Water Air Soil Pollut Table 4 Salinity and ammonium effect on aquatics organisms Range concentration Sarma et al. Martins et al. () Ceriodaphnia dubia Dave and Nilsson Ceriodaphnia dubia Mangas-Ramírez et al. () Mangas-Ramírez et al. () Thus, the increase in swine wastewater toxicity is observed to be related to the reduction of Cl− and thepresence of NH +– N. First, a diminishment of toxicity Using the TIE technique, the swine wastewater was is observed when Cl− and NH +– N are reduced at the characterized for each test, finding that the acute same time. The reduction of Cl− in the anionic toxicity for D. magna increased seven times in the exchange fraction would provoke the diminished cationic exchange fraction. From the estimation of TR toxicity, and an increase in toxicity would result from (percent), Cl− (605.0 ±21.2 mg L−1) was found to be the presence of 78% Cl− in the cationic exchange the compound provoking this acute toxicity in the even with a total reduction of NH +– anionic exchange. The increase in toxicity obtained in results indicate that NH +– N in swine wastewater acts the cationic exchange test (624%) is related to the as a Cl− immobilizing compound, diminishing toxic- retention of NH +– N (0.04±0.01 mg L−1) and a ity even when the ammonium is more toxic than Cl− greater bio-availability of Cl− in its ionic form, when the pH changes.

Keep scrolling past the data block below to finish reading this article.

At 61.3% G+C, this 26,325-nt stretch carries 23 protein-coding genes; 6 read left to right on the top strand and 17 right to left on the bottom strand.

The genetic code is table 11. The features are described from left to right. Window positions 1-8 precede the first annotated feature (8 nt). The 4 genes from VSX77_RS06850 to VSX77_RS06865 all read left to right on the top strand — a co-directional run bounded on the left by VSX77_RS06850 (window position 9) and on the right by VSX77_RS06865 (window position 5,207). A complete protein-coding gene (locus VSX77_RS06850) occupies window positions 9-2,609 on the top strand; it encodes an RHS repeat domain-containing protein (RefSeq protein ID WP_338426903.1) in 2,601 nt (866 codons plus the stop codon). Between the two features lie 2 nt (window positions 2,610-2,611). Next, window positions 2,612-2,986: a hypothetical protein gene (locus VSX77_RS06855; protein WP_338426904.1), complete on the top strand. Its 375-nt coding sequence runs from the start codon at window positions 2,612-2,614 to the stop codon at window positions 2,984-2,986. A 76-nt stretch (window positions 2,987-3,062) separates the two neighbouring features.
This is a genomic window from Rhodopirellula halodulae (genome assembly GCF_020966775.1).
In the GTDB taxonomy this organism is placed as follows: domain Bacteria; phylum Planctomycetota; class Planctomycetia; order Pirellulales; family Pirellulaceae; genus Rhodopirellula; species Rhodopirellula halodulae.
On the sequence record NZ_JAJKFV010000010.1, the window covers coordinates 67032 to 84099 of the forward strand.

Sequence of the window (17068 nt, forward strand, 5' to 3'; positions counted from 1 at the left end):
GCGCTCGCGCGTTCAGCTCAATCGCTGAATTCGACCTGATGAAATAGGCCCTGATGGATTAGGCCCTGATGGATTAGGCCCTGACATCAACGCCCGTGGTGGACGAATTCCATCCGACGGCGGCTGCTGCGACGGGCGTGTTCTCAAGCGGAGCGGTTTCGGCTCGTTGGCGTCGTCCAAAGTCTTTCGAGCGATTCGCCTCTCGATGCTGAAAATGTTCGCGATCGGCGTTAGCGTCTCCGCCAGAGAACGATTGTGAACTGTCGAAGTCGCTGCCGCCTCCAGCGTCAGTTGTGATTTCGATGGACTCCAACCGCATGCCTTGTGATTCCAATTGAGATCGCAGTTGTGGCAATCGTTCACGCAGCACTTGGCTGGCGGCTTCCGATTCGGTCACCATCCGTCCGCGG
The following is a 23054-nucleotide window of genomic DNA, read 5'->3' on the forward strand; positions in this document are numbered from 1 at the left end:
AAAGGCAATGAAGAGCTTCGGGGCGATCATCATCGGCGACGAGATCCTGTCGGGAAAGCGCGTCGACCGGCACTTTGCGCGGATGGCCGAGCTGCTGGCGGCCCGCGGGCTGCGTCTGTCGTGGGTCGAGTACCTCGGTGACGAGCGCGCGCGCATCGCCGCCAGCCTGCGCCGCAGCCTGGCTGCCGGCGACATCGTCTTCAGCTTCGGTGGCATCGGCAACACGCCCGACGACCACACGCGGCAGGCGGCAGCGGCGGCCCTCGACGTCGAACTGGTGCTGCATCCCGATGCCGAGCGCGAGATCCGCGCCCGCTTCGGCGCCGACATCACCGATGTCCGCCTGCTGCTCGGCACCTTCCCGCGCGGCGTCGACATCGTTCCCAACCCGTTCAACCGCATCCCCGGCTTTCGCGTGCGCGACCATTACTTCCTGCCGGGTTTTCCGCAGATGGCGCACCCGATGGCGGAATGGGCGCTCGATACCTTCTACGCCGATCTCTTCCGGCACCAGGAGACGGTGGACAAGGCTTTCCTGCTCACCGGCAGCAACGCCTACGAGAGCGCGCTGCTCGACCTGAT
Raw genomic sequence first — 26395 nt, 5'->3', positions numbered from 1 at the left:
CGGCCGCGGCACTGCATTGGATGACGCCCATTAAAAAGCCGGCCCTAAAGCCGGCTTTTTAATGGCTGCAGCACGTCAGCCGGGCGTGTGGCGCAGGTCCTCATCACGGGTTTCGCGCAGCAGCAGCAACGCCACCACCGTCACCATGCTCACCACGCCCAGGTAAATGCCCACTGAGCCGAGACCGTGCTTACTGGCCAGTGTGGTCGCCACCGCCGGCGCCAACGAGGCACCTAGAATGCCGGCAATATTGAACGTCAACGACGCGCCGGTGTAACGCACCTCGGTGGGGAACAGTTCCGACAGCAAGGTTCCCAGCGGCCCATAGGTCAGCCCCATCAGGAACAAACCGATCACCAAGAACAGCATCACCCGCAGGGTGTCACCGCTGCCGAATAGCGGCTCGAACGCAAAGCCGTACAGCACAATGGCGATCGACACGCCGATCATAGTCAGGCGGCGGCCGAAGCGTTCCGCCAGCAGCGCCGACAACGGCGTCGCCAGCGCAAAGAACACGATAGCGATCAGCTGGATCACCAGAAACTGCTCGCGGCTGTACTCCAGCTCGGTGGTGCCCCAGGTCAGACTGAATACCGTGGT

causing the acute toxicity for D. magna.
Activated C.
-40-600 -610 -620 -630 -640 -650 -140 -120-100 -80 -60 -40 -20 40 60 80 100 120 140 Removal Efficiency (%)
Fig. 1 a Toxicity reduction (TR) percentage for D. magna (48 h) for swine wastewater resulting Phase I TIE fractionation techniques.
b Removal efficiency of NH +– N (black bar), Cl− (white bar) for each test Water Air Soil Pollut This work was supported by CONICYT/ Mangas-Ramírez, E., Sarma, S. S. S., & Nandini, S. (2002).